Multi-core chips are supposed to make our computers run faster. Each core on a chip is its own central processing unit, or computer brain. However, there are things that can slow these cores. For example, each core needs to retrieve data from memory that is not stored on its chip. There is a limited pathway – or bandwidth – these cores can use to retrieve that off-chip data. As chips have incorporated more and more cores, the bandwidth has become increasingly congested – slowing down system performance.

One of the ways to expedite core performance is called prefetching. Each chip has its own small memory component, called a cache. In prefetching, the cache predicts what data a core will need in the future and retrieves that data from off-chip memory before the core needs it. Ideally, this improves the core's performance. But, if the cache's prediction is inaccurate, it unnecessarily clogs the bandwidth while retrieving the wrong data. This actually slows the chip's overall performance.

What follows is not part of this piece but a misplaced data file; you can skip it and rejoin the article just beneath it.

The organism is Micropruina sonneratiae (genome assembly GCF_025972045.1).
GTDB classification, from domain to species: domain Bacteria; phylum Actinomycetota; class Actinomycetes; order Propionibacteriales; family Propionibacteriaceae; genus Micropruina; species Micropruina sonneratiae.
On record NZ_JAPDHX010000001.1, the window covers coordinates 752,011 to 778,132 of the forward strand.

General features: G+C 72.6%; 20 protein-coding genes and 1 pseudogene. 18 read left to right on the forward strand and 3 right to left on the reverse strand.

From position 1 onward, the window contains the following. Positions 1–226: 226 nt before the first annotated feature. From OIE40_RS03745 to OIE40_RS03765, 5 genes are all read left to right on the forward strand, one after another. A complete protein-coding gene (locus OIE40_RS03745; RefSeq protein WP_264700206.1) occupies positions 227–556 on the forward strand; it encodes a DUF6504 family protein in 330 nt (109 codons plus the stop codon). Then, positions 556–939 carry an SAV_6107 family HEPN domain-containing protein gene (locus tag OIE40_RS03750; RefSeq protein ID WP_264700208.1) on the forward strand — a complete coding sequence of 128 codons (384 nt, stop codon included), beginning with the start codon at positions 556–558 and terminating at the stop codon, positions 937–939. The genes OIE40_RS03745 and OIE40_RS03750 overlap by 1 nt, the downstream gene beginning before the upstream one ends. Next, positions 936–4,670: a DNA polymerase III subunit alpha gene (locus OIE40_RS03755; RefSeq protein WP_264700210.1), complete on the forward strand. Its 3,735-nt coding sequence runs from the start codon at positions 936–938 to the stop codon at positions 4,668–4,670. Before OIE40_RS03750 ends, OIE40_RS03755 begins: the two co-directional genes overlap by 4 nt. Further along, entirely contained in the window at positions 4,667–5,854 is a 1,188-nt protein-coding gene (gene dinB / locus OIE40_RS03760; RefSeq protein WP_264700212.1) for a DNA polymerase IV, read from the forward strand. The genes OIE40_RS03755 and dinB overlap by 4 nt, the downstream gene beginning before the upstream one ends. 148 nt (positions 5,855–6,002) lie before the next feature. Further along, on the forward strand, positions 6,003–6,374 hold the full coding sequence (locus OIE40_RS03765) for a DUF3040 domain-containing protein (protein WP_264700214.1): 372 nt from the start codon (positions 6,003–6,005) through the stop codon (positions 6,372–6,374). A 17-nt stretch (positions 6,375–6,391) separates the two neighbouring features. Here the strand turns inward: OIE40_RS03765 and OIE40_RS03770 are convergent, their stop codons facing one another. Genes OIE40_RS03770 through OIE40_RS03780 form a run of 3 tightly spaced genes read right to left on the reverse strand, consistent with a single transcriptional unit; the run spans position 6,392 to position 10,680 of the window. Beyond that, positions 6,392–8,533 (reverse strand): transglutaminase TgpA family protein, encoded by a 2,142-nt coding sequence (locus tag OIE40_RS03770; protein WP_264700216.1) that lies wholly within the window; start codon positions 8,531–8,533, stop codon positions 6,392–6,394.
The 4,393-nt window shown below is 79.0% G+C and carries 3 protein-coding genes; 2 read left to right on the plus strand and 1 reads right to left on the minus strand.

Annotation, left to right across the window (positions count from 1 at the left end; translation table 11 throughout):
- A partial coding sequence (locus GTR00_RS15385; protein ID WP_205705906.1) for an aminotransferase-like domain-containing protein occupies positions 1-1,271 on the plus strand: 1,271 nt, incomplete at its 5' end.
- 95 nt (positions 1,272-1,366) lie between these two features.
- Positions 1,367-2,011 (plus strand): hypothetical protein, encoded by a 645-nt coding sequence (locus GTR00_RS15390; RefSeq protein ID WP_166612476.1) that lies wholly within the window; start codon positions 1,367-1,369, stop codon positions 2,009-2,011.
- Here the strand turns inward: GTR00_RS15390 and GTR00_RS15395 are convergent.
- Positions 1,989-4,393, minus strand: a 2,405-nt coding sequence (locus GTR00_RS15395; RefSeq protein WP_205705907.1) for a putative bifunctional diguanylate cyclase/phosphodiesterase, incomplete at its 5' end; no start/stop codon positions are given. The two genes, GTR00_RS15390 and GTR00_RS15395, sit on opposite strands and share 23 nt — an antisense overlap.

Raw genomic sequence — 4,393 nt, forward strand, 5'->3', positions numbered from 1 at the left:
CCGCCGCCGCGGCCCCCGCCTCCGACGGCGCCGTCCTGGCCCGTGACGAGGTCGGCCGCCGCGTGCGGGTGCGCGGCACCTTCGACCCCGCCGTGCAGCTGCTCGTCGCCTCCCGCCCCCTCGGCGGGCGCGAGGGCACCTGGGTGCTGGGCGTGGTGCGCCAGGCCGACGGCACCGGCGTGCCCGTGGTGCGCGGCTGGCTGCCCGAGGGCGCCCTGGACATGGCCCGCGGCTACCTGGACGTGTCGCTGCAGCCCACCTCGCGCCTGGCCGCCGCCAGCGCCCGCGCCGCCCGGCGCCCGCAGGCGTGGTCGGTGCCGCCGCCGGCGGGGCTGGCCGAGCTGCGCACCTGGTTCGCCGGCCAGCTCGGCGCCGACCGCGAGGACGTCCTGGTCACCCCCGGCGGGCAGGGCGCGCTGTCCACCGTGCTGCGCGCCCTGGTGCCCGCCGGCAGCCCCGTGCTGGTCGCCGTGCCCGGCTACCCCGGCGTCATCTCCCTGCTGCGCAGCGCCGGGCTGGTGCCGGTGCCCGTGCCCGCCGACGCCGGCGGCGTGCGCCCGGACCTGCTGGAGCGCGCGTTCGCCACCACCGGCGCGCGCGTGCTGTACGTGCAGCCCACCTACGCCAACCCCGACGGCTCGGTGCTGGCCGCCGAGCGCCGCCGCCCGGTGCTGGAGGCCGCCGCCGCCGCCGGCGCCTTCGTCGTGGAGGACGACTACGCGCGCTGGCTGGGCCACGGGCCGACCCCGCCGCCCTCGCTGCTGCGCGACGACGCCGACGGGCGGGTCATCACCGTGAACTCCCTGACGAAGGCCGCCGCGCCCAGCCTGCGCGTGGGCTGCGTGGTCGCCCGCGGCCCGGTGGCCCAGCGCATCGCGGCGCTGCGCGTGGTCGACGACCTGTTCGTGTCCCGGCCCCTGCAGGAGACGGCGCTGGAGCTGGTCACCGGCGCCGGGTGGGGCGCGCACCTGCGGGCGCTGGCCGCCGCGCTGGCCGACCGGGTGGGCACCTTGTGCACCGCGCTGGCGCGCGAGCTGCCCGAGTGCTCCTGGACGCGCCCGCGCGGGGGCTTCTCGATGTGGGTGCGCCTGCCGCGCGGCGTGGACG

"The first technique relies on criteria we developed to determine how much bandwidth should be allotted to each core on a chip," says Dr. Yan Solihin, associate professor of electrical and computer engineering at NC State and co-author of a paper describing the research. Some cores require more off-chip data than others. The researchers use easily-collected data from the hardware counters on each chip to determine which cores need more bandwidth. "By better distributing the bandwidth to the appropriate cores, the criteria are able to maximize system performance," Solihin says.